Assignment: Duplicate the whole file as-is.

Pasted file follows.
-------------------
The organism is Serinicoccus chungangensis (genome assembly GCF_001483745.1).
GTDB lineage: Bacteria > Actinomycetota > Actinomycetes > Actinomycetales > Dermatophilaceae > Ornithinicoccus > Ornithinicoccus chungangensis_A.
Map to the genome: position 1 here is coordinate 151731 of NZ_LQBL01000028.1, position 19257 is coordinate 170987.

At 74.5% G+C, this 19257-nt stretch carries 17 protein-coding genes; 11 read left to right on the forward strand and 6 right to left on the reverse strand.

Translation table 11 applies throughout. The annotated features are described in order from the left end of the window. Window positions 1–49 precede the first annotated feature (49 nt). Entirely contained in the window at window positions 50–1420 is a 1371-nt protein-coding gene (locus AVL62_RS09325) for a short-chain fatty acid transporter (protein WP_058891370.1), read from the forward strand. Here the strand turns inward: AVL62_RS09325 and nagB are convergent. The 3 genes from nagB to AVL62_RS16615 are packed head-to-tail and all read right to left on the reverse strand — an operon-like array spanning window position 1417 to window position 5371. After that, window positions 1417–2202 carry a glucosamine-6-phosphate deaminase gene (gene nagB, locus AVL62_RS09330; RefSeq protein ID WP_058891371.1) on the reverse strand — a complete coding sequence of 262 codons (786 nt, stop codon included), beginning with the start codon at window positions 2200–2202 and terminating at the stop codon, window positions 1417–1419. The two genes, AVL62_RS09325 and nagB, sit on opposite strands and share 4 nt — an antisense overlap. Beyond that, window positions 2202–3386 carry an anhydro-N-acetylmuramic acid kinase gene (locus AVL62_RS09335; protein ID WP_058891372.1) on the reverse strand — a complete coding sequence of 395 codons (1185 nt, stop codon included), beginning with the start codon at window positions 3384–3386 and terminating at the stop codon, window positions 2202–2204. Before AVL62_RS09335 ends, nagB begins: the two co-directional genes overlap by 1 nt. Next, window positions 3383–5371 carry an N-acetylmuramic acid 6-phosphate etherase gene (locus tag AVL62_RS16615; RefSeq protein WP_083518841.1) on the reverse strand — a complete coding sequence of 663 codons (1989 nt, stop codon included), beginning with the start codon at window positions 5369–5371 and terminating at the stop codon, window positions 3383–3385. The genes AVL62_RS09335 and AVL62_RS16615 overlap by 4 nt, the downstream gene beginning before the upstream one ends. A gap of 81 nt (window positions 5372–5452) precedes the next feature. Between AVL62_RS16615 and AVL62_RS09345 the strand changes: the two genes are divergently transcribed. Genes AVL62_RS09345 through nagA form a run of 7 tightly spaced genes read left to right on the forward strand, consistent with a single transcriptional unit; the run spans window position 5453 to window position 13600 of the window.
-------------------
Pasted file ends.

The organism is Serinicoccus chungangensis (genome assembly GCF_001483745.1).
GTDB lineage: Bacteria > Actinomycetota > Actinomycetes > Actinomycetales > Dermatophilaceae > Ornithinicoccus > Ornithinicoccus chungangensis_A.
Map to the genome: position 1 here is coordinate 151731 of NZ_LQBL01000028.1, position 19257 is coordinate 170987.

At 74.5% G+C, this 19257-nt stretch carries 17 protein-coding genes; 11 read left to right on the forward strand and 6 right to left on the reverse strand.

Translation table 11 applies throughout. The annotated features are described in order from the left end of the window. Window positions 1–49 precede the first annotated feature (49 nt). Entirely contained in the window at window positions 50–1420 is a 1371-nt protein-coding gene (locus AVL62_RS09325) for a short-chain fatty acid transporter (protein WP_058891370.1), read from the forward strand. Here the strand turns inward: AVL62_RS09325 and nagB are convergent. The 3 genes from nagB to AVL62_RS16615 are packed head-to-tail and all read right to left on the reverse strand — an operon-like array spanning window position 1417 to window position 5371. After that, window positions 1417–2202 carry a glucosamine-6-phosphate deaminase gene (gene nagB, locus AVL62_RS09330; RefSeq protein ID WP_058891371.1) on the reverse strand — a complete coding sequence of 262 codons (786 nt, stop codon included), beginning with the start codon at window positions 2200–2202 and terminating at the stop codon, window positions 1417–1419. The two genes, AVL62_RS09325 and nagB, sit on opposite strands and share 4 nt — an antisense overlap. Beyond that, window positions 2202–3386 carry an anhydro-N-acetylmuramic acid kinase gene (locus AVL62_RS09335; protein ID WP_058891372.1) on the reverse strand — a complete coding sequence of 395 codons (1185 nt, stop codon included), beginning with the start codon at window positions 3384–3386 and terminating at the stop codon, window positions 2202–2204. Before AVL62_RS09335 ends, nagB begins: the two co-directional genes overlap by 1 nt. Next, window positions 3383–5371 carry an N-acetylmuramic acid 6-phosphate etherase gene (locus tag AVL62_RS16615; RefSeq protein WP_083518841.1) on the reverse strand — a complete coding sequence of 663 codons (1989 nt, stop codon included), beginning with the start codon at window positions 5369–5371 and terminating at the stop codon, window positions 3383–3385. The genes AVL62_RS09335 and AVL62_RS16615 overlap by 4 nt, the downstream gene beginning before the upstream one ends. A gap of 81 nt (window positions 5372–5452) precedes the next feature. Between AVL62_RS16615 and AVL62_RS09345 the strand changes: the two genes are divergently transcribed. Genes AVL62_RS09345 through nagA form a run of 7 tightly spaced genes read left to right on the forward strand, consistent with a single transcriptional unit; the run spans window position 5453 to window position 13600 of the window.